Wietske—My Hero and My Mother

Mom, this picture of you is typically how people will remember you. In the kitchen, making coffee, ready to make soup and sandwiches.

In that same kitchen you asked me on 24 January 1996, “Ben je gelukkig?” (Are you happy?) Although there isn’t really an accurate translation for gelukkig it is more than just happy it also means are you content or blissful but to all those meanings I could answer, “Yes.”

Two days later on 26 January 1996, I received a call from my sister, saying there was something wrong, “I think mom is dead.” Those words hit me hard. I got on my bicycle, I must have broken a speed record because I appeared to have arrived at the apartment within seconds. The fear we had became a reality—you had died.

Just a few hours before that you were at bingo, cheerful and funny like you always were, singing Het busje komt zo on your way home, an indication of your sense of humour, which you bestowed upon my sisters, my brother and me.

Wietske Jager was born on 10 December 1935, the daughter of Frisian immigrants from Harkema, who moved to Geleen in Limburg.

Although my mother had no formal secondary education, she still spoke three languages. She taught me that intelligence does not equate to education. She was always welcoming to everyone.

One day my sister brought some of her Italian-in-laws to see my mother. The fact that my mother didn’t speak Italian, didn’t stop her from talking to her Italian guests, she simply added an ‘o’ to every word, making it sound a bit Italian. This was not to make fun of them but to give them the respect of making them feel at home. And you know what, I am nearly sure they understood her.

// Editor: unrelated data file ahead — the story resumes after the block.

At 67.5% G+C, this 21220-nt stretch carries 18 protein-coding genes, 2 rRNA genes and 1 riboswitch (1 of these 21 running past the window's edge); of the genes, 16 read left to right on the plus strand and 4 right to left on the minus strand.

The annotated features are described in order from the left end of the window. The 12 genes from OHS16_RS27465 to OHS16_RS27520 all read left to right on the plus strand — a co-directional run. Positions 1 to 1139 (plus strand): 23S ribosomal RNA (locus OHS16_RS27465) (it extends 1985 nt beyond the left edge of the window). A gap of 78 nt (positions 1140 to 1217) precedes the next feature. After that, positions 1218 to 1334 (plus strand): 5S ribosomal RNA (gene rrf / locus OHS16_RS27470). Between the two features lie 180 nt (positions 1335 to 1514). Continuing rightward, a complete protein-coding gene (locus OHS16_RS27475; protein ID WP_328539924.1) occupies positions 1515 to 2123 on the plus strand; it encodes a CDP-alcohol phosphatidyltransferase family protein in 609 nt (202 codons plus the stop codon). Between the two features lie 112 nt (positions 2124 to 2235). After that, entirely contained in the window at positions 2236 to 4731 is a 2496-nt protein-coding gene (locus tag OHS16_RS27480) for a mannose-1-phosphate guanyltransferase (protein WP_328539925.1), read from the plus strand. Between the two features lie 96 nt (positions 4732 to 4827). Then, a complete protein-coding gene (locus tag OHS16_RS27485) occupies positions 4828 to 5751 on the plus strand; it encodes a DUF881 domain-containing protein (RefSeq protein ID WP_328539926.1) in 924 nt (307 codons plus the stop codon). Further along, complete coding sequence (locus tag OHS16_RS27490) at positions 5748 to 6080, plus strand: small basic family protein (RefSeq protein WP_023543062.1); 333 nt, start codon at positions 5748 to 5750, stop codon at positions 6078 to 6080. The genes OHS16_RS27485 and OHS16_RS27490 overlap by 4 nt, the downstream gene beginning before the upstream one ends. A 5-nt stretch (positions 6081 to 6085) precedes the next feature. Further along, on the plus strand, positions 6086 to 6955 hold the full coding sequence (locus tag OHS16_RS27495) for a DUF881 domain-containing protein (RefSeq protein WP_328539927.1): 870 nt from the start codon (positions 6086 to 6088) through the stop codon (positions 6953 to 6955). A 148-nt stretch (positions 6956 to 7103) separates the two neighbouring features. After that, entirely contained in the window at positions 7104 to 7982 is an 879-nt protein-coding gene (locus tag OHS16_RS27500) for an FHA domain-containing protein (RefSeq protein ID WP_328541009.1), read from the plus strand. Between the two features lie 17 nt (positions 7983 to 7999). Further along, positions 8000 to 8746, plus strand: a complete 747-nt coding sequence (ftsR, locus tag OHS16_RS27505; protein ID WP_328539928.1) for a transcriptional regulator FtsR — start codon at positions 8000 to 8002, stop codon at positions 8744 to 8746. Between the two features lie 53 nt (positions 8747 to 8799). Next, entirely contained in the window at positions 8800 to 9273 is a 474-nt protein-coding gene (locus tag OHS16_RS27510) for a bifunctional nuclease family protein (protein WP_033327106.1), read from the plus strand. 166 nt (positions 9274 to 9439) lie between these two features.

Regardless of what hour of the day you would call, there was always coffee. There also seemed to be an endless supply of soup. She looked after four children on her own. Nowadays some people would look down on her because she was only a mother and a homemaker. People now would say she had no ambition. I pity those people because they didn’t understand the value of real life. My mother always did, she never gave up no matter how hard things got. Her sense of humour and her fighting spirit passed on to her children.

Although she was small in stature, she had the attitude of a giant.

She died on 26 January 1996 when they carried her coffin down the stairs, it started snowing and that snow remained for a few weeks. Clearly, when she arrived in heaven she shook up the place a small bit.

The church was too small for the funeral service. There were queues of people outside the church, despite it being very cold. She was like a celebrity.

Kleine reus ik mis je nog iedere dag

Lytse reus Ik mis dy noch alle dagen


1 Comment

  1. historiebuff says:

    I would have liked your mother. So true   ” She taught me that intelligence does not equate to education.”.


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